Even at a crowded place like SXSW ... and trust me, it's hard to break through with anything at SXSW.

A brand new vending machine made the scene there with technology that picks up trending preferences from Twitter and dispenses them to would be buyers.  Using a touch screen, you can pick what flavor combinations and cool prints are getting the most attention and hit select ... then a sample comes out within two minutes.

It's called "Trending Vending," and it's pretty darn cool ... at just the right venue IMHO.

What's your experience?  JIM.

Friday, March 7


This is a follow up to my post yesterday about Amtrak's "Writers in Residency" program.  A couple people alerted me to another similar program from Amtrak called #AmtrakLive.  Again, an amazing idea that generates brand content by letting others share their experiences with the brand and their own unique take on the world.


Amtrak is taking thirty diverse digital and pop culture influencers on a ride from LA to Austin for SXSW, arguably the biggest digital and pop culture bonanza of the year.  While traveling, the crew will talk about their chosen field of expertise, debate issues of relevance to their industry, and share their experiences along the ride.  On Amtrak.  They arrive in Austin today, 3/7/14.

With scenery that I am sure is breathtaking ... you should take a look at their pics at #AmtrakLive.

I guess I'm mildly obsessed with these two programs because I would bet that none of us would put Amtrak in the content marketing bucket.  But arguable, they've been doing it for years with their magazine and website where they offer trip suggestions, profile people/places in destination cities, and basically give riders something to chew on.

I guess I never realized that the brand had taken it all to such a cool level.  Chronically in the moment experiences is exactly what others want to experience too, inspiring them to create their own.  It's simply brilliant.  I'm so impressed, and I'm going to follow this all out!

What's your experience?  JIM.

Thursday, March 6

Writers Ride for Free

So many brands are talking about content marketing ... trying to find their unique twist on what they can offer their consumers to add value to their lives, and trying to find their unique way of creating it easily and efficiently.

It's not an easy task.

But along comes Amtrak with their own twist to it ... giving others a safe haven to create content.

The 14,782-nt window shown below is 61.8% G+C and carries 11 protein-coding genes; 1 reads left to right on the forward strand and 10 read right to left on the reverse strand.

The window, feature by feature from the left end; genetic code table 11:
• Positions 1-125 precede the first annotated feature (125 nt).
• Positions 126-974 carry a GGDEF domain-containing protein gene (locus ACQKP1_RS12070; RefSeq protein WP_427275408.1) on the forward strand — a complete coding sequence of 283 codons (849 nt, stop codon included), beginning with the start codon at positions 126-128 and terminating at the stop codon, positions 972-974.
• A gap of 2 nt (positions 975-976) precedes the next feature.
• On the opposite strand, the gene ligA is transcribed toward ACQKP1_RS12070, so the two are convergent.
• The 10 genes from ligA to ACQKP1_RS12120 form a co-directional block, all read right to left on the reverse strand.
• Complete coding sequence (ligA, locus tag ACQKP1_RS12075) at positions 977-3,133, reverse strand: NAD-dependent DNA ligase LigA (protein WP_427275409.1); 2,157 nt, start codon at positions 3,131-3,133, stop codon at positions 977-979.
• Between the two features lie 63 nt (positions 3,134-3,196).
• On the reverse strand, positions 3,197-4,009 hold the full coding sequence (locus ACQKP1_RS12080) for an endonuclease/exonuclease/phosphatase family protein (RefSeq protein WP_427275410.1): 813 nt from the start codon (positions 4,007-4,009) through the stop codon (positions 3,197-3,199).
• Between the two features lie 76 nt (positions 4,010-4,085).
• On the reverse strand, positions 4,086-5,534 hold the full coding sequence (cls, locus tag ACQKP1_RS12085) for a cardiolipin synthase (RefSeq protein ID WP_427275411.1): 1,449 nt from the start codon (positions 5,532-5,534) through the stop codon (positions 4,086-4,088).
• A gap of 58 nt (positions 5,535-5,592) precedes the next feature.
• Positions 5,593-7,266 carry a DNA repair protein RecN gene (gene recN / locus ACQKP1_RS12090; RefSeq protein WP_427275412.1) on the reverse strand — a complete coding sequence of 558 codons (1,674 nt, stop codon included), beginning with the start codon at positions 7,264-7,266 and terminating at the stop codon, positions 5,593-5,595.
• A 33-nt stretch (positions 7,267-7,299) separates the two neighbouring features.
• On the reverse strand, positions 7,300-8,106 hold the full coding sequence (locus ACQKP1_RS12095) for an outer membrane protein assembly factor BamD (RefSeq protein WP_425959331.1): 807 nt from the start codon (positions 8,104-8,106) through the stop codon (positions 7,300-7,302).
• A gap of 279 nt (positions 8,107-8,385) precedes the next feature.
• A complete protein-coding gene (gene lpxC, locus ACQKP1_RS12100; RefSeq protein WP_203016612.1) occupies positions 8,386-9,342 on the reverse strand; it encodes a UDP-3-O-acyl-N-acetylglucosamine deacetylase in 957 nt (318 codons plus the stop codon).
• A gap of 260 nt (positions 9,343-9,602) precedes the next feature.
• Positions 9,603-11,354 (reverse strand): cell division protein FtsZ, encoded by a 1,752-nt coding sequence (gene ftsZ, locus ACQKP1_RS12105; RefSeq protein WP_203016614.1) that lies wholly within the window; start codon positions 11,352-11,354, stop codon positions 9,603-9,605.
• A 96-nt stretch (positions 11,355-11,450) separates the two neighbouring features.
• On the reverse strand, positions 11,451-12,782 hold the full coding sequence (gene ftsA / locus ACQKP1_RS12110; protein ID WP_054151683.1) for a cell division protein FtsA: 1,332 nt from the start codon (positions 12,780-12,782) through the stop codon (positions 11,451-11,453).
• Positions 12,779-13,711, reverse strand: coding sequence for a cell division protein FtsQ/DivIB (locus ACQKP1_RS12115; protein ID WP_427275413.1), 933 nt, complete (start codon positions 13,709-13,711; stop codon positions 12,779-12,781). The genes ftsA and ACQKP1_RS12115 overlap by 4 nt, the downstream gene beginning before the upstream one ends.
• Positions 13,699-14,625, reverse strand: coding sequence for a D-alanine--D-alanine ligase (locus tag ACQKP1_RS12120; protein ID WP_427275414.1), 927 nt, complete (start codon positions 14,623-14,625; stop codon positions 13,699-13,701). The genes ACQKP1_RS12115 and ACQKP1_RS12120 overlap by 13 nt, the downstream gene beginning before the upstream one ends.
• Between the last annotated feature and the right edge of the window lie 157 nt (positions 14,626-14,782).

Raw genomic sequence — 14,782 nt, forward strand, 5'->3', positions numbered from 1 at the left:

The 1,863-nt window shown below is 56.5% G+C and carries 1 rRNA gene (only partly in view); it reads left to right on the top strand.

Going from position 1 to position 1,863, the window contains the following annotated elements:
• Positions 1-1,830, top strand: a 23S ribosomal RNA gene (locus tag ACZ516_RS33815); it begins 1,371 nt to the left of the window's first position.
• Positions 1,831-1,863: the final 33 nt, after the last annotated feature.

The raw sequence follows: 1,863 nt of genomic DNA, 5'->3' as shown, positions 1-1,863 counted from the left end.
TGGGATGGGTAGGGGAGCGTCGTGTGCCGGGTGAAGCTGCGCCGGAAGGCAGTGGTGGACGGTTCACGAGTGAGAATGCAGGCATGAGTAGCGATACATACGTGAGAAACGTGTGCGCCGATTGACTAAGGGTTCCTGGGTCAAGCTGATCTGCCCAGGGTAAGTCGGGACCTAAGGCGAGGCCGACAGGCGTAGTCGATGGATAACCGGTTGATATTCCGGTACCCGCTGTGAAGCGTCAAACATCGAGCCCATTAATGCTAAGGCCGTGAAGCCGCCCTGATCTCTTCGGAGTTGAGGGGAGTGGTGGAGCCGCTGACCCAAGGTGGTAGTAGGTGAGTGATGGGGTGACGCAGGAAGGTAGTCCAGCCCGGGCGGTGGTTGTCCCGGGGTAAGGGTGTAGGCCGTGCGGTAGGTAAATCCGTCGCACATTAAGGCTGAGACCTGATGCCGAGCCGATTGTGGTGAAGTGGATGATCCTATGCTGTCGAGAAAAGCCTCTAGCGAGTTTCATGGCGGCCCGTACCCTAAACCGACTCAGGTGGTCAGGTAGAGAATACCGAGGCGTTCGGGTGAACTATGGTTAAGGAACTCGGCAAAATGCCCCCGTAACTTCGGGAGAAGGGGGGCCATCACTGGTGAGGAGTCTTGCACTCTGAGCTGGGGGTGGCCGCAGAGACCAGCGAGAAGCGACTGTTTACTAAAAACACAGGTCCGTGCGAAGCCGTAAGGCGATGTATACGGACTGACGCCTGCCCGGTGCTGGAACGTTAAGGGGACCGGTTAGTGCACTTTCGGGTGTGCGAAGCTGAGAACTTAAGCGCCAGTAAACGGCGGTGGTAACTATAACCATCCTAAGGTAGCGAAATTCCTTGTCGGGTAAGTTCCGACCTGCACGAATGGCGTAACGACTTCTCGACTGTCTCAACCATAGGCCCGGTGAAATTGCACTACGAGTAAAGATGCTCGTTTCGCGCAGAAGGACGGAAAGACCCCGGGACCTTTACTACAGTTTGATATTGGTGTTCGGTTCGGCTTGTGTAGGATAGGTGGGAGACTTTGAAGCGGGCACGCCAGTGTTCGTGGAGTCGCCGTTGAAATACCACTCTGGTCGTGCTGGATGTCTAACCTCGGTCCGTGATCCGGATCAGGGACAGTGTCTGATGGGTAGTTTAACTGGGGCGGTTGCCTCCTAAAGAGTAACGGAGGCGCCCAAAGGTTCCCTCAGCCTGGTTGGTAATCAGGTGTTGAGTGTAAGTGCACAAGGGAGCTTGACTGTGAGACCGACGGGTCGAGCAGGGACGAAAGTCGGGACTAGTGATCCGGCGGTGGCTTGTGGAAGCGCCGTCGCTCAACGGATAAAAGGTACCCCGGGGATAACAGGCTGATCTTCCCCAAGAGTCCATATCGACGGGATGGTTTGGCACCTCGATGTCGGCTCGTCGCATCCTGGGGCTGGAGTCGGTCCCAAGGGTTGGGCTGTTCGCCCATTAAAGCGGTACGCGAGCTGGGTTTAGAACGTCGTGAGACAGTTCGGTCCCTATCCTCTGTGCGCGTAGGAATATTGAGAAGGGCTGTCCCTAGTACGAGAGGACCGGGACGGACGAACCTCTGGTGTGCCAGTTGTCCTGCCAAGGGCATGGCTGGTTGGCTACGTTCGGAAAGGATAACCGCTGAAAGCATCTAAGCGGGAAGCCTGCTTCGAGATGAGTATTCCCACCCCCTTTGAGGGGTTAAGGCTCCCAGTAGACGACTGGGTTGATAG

Amtrak's "Writers in Residency."

Basically the company is giving free rides to writers with the one caveat that they have to blog and tweet about their experience.  Say what?

So imagine you are working on your great American novel and you hit writer's block.  A long smooth ride from NY to Chicago and back again may be just the inspiration you need to throw down a series of chapters.  What a brilliant idea!  The story has it that the whole idea started with a single tweet from a writer, and Amtrak jumped on it.  Proof that they are into their social media.

As a writer myself, I just love it and welcome any brand that supports a creative craft.  As a marketer, I think it's such a clever way to keep the brand fresh and give it some meaning, with a certain cool factor that would be hard to put into a traditional advertising campaign ... so the brand hit social media, letting its riders speak for the brand.

Just the ticket!

What's your experience?  JIM.

Wednesday, March 5

Out of Home Advertising

"Out of home" advertising ... now there's a term that certainly feels dated.  With mobile and social and digital and everything in between, it all feels out of home now.

But take a walk through the airport or a shopping mall, or a drive down I95, and you'll quickly see there's nothing dated about the medium at all.  It's gone mobile, social, digital and everything in between ... and attempting to breakthrough and drive consumer engagement with every set of eyeballs.

It's becoming more and more outdated to have a static message on a billboard; now they rotate, change out, dimensionalize, and move like their television advertising counterparts.  Even more so.

Here's a great example from a haircare brand in Stockholm, Apolosophy.  It's an "out of home" transit billboard a train station, and it actually reacts to the oncoming trains.  Amazing.  Even more amazing is the engagement it creates among passengers.

Amazing.  It's just one (amazing) example of the great work being done in out of home.

What's your experience?  JIM.

Tuesday, March 4

The Oscars: More Human

I'm going to continue a theme that I've seen running so far this year during all the event television we've been experiencing in pop culture.  Event television meaning these big live events that people watch together on television, either in the same room together or while using social media together or both.

These are "events" because they're live and in the moment and aren't being recorded for future viewing.